BAGHDAD — In a massacre that revived memories of Iraq's worst years of sectarian bloodshed, assailants dressed in Iraqi army uniforms savagely killed 13 men and boys late Sunday near the restive city of Abu Ghraib, according to Iraqi officials and villagers.
Many of the victims — some of whom reportedly were beheaded, while others were shot and then mutilated — were members of the Awakening, a Sunni Muslim movement that with U.S. backing and funding has fought the terrorist group al Qaida in Iraq.
Residents and security officials said that shortly before midnight, armed men in civilian vehicles raided two villages near Abu Ghraib — a city to the west of Baghdad that houses a major prison — took captives to a nearby cemetery named Seyid Mhimmed and killed them.
"I believe they were targeted because they formed Sahwas (Awakening councils) in the area and fought back al Qaida," said Ibraheem Ismail, who described himself as a first cousin of seven of the victims and more distantly related to the rest.
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Among the dead were a father and two sons, three brothers and several local leaders, including the sheik of the local mosque, who was a member of the Iraqi Islamic Party, a major Sunni political group.
While it wasn't immediately clear who was responsible, the killings and other violence Monday raised fears of a resurgence by the Sunni extremists of al Qaida in Iraq.
In Anbar province, just west of Abu Ghraib, explosions targeted the houses of police officers before dawn Monday and again Monday evening. Twelve people, including four officers, were reported wounded.
"I accuse al Qaida of rearranging their cards and playing at a new strategy," said Salam Ajmi, a member of the local government in Fallujah. He said militants were entering the city from elsewhere in Iraq, adding: "They still have some supporters in the city whom they can depend upon, and I believe that the coming days will witness higher levels of violence due to the upcoming elections."
The apparent targeting in Abu Ghraib of the anti-al Qaida in Iraq Awakening movement highlights uncertainty over its members' future after U.S. troops withdraw from the country. Prime Minister Nouri al Maliki's Shiite Muslim-dominated government has resisted incorporating members of the Sunni movement, some of whom previously cooperated with al Qaida in Iraq, into Iraq's security forces.
While sectarian violence has dropped dramatically, it's still a daily occurrence, and there are concerns that the violence could grow again in advance of national elections tentatively scheduled for January.
Fears that the planned American troop withdrawal from Iraq next year will leave Sunnis who've worked with the U.S. vulnerable, as well as the upcoming elections, appear to be fueling a resurgence of Saddam Hussein's Baath Party, a U.S. intelligence official said Monday.
"We're . . . also seeing what appears to be al Qaida (in Iraq) regrouping and gaining or regaining some sympathizers, evidently in preparation for the U.S. withdrawal, which of course will leave some of those who chose to work with us very vulnerable, as we saw today," said the official, who agreed to speak only on the condition of anonymity because the intelligence he discussed is classified.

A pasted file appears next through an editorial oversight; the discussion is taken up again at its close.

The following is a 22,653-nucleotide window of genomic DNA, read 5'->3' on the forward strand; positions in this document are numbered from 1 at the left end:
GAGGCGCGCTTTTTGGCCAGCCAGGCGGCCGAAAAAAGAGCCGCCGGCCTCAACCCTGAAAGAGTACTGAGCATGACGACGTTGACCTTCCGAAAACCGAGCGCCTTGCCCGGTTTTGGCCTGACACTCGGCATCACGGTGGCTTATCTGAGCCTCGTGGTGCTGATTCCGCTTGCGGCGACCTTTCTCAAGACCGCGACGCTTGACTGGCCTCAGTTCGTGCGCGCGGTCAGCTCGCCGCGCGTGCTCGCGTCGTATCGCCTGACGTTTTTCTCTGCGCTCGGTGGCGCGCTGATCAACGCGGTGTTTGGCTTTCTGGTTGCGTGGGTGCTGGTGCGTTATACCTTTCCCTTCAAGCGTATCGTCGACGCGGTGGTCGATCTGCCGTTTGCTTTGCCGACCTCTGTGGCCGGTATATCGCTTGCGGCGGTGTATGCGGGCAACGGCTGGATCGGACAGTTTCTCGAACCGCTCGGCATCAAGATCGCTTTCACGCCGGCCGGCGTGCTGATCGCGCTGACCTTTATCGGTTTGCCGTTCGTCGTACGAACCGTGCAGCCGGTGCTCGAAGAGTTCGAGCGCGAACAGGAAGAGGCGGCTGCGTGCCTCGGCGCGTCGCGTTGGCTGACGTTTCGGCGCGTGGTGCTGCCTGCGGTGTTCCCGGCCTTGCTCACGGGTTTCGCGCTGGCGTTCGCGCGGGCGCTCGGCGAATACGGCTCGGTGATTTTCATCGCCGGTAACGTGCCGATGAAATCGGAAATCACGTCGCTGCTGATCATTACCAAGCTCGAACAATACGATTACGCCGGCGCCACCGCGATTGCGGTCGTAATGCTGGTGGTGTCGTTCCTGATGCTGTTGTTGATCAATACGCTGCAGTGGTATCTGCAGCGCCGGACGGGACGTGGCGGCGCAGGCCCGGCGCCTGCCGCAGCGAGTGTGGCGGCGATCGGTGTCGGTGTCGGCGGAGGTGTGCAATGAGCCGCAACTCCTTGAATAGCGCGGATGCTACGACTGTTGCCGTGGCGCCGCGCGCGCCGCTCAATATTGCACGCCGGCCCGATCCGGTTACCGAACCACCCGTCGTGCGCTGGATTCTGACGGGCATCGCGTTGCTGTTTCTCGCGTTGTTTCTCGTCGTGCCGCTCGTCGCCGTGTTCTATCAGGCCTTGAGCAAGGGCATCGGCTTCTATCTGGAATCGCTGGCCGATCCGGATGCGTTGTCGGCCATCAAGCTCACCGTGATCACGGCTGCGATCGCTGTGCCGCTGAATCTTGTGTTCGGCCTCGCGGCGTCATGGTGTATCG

Iraq's parliament approved a long-delayed election law Nov. 8, but it's in limbo again, further unsettling the political atmosphere. Iraq's three-member presidency council must sign off on the legislation, but President Jalal Talabani, a Kurd, and Vice President Tariq al Hashemi, a Sunni, have demanded changes to give greater representation to displaced Iraqis.
The Iraqi Islamic Party demanded that the government investigate the Abu Ghraib killings, and it complained that government security in the area has been lax.
The "barbaric massacre ... brings to our minds the crimes of the years of security breakdown," the party said, referring to the peak of violence in 2005-2007.
The area around the killings was still cordoned off Monday evening, and residents complained that security forces were detaining people at random.
The Iraqi military's Baghdad Operations Center said the perpetrators came from the area around the two villages where the victims lived, Aabid and Khudhair.
Residents, members of the Zobae tribe, fiercely disputed that. "If they had been from the area, we would have recognized them; we are all related here," Ismail said. "They want to believe that we did this to ourselves, that it is a tribal matter, but it isn't."
Until now, November had been the least violent month in Iraq in recent memory. According to the Web site icasualties.org, political violence has killed one U.S. soldier and, before Monday, 12 members of the Iraqi security forces and 29 civilians. The site says that the civilian casualty figures are incomplete, however, and the true numbers are undoubtedly much higher.
(Issa is a McClatchy special correspondent. Special correspondents Laith Hammoudi in Baghdad and Jamal Naji in Fallujah contributed to this article.)
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